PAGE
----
If reports are to be believed, Asmir Begovic is getting closer to becoming a Chelsea player. An £8m bid has certainly been submitted, which falls halfway between their opening offer and Stoke’s asking price of £10m. It appears no longer a matter of ‘if’ but ‘when’, with the Potters forced to prepare for the prospect of losing their No.1 goalkeeper.
The opportunity at Chelsea for Begovic arose when Petr Cech opted to end his 11-year association with the Blues and move across London to become a No.1 again at Arsenal. Cech spent most of last season on the bench. At 28, Begovic should be approaching his peak and the idea that he is willing to spend his premium years with his cheeks perched on the sidelines is an unfathomable prospect to many. It is viewed as a distinct lack of ambition.
Actually, the opposite is probably true. Begovic’s willingness to join Chelsea will be fuelled by many factors – ambition probably being chief among them. The goalkeeper should certainly not be discouraged from making the move.
Begovic had to scrap his way to the Premier League. Prior to joining Stoke in 2010, the goalkeeper played in every Football League division, during loan periods away from Portsmouth at Macclesfield, Bournemouth, Yeovil and Ipswich, as well as a brief spell in Belgium. After 160 appearances treading water with Stoke, the chance to test himself at Chelsea, where he can be part of a squad challenging for the highest honours, is an opportunity Begovic must find hard to resist.
Contrary to many people’s belief, it would be a challenge for Begovic too. The easy choice would be to remain at Stoke, where his form has gone a little stale over the last year, or push for a move to Aston Villa, say, with both clubs giving him the option to remain in his comfort zone. He would play every week without any real scrutiny.
Begovic will see Chelsea as a test rather than a chance for a breather. Thibaut Courtois is obviously Jose Mourinho’s No.1, but the new man will get opportunities to show what he can do, even if the Belgian avoids injury or a slump in form.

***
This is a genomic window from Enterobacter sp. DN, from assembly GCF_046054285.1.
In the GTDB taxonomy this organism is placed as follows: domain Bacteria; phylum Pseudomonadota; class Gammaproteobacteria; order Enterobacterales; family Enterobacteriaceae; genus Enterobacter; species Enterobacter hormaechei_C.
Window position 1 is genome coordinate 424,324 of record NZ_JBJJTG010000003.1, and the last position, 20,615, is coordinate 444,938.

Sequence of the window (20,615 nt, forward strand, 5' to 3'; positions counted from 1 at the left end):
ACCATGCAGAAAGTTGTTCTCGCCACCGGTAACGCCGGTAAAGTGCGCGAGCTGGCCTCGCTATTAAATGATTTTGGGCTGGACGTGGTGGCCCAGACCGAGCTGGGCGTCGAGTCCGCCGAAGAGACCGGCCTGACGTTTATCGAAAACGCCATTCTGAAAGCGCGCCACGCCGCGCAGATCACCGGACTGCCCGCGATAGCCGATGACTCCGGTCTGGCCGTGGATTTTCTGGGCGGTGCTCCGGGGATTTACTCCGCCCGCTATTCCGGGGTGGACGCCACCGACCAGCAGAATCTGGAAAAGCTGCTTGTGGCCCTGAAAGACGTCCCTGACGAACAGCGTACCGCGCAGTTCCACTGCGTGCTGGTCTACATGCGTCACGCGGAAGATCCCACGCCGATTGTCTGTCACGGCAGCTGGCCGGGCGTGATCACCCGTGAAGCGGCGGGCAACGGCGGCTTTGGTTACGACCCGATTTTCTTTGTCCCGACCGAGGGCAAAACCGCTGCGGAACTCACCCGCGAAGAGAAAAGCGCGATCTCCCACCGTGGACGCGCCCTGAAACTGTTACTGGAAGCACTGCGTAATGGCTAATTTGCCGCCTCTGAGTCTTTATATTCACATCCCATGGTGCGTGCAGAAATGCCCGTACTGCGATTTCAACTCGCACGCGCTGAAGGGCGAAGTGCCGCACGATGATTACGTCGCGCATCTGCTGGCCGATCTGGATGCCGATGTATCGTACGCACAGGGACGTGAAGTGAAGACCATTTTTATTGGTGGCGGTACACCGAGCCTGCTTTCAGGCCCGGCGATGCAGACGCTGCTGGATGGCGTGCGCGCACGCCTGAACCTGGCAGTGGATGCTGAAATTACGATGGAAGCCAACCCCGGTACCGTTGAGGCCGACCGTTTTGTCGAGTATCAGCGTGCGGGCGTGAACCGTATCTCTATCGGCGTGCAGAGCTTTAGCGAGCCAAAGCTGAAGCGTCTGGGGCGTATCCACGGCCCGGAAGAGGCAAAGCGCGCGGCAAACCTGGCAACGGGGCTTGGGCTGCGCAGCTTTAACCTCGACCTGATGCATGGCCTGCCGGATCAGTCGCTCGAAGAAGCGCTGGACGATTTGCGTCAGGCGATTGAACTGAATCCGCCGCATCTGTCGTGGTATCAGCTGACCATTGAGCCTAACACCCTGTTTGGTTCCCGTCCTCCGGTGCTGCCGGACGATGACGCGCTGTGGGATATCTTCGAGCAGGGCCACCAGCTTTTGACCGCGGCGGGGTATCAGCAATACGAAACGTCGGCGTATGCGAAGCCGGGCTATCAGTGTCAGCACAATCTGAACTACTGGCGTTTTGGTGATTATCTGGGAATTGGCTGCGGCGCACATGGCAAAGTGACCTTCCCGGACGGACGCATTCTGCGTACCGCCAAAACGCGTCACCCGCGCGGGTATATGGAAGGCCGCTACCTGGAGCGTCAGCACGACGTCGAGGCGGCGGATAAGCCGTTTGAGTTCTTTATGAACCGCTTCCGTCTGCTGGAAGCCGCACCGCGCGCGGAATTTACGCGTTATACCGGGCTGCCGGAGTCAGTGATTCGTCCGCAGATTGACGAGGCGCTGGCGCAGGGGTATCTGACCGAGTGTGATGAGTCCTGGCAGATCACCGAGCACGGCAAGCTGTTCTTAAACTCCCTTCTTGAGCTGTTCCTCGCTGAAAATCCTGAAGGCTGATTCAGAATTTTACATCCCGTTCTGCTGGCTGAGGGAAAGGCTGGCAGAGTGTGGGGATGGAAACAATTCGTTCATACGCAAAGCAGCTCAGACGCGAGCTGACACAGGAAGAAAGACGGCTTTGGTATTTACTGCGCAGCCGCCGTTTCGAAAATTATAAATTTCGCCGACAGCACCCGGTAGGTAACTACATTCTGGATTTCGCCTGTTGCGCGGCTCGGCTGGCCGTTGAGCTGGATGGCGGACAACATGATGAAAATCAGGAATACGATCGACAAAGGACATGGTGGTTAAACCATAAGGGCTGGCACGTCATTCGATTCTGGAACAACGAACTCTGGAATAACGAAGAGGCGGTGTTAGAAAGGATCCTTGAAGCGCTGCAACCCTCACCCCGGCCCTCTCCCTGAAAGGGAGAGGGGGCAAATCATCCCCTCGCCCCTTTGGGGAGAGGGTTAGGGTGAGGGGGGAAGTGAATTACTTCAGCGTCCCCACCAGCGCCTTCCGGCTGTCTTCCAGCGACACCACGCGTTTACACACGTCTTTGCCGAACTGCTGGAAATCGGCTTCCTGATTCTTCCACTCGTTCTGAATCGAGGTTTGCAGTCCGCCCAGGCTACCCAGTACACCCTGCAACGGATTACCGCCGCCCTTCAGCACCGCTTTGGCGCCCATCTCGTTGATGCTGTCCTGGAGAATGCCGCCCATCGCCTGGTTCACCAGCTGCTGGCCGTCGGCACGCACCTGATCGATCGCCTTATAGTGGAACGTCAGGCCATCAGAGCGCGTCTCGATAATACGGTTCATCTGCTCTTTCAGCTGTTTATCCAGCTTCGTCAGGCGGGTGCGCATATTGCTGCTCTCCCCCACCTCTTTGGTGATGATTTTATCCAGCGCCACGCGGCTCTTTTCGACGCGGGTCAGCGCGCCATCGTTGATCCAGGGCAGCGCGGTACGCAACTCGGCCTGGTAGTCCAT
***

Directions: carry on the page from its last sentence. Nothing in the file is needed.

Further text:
Few are better placed to advise Begovic than Carlo Cudicini, who spent four and a half seasons as back-up to Cech at Chelsea. “If you are a goalkeeper that wants to prove himself, it’s a club where you can definitely be tested,” was Cudicini’s message.
“The season is long; you have a lot of games to play. It happened last year with Petr Cech. You have space and time to show the ability and your skill, so why not?”
Cech played 16 games for Chelsea last season, including three in the Champions League and a victorious appearance in the Capital One Cup final. As well as that honour, another Premier League medal was hung around his neck in May. Would Begovic have swapped his 36 routine Stoke appearances for fewer games with Cech’s two medals? Evidently.
“I’ve been here [at Stoke] five years now,” he said in February. “I feel I’ve progressed, improved as a player. I’m now getting to the stage of my career where I want to achieve things, win things.”
Of course, for some players, it is all about the glory. Others are more motivated by the rewards the game brings.
Begovic would be richly compensated for playing second fiddle. Reports suggest he would earn around £75,000 a week at Chelsea, close to doubling his present salary. Stoke would not match that offer and nor would Villa. Begovic’s next contract may be the most lucrative he signs and only the naive would criticise him for taking such a hefty pay rise, regardless of the circumstances.
There is also the lure of Mourinho. The Chelsea manager has more than his fair share of critics outside the game, but there are very few players who would not want to work for him, given the opportunity. Begovic would certainly not be the first player to make sacrifices for Mourinho, especially if he feels undervalued at Stoke.
The spotlight will still shine on Begovic if he is sat on the Stamford Bridge bench. Nobody would forget what he is capable of if, in two seasons time at 30, he fancies a No.1 gig again. His stock might be even be higher if he has a couple of medals and some Champions League experience to speak of. Begovic’s best case scenario would involve the rumours of Courtois’ desire to return to Spain at some point containing some truth. Those whispers will not have escaped Begovic. Goalkeepers are typically confident cats, and the Bosnian will harbour hopes of promotion.
In the short-term Begovic must adjust to the different mental demands required of a back-up goalkeeper, but he incentives are clear. He may not be getting his gloves dirty every week, but Chelsea is an undeniably attractive proposition.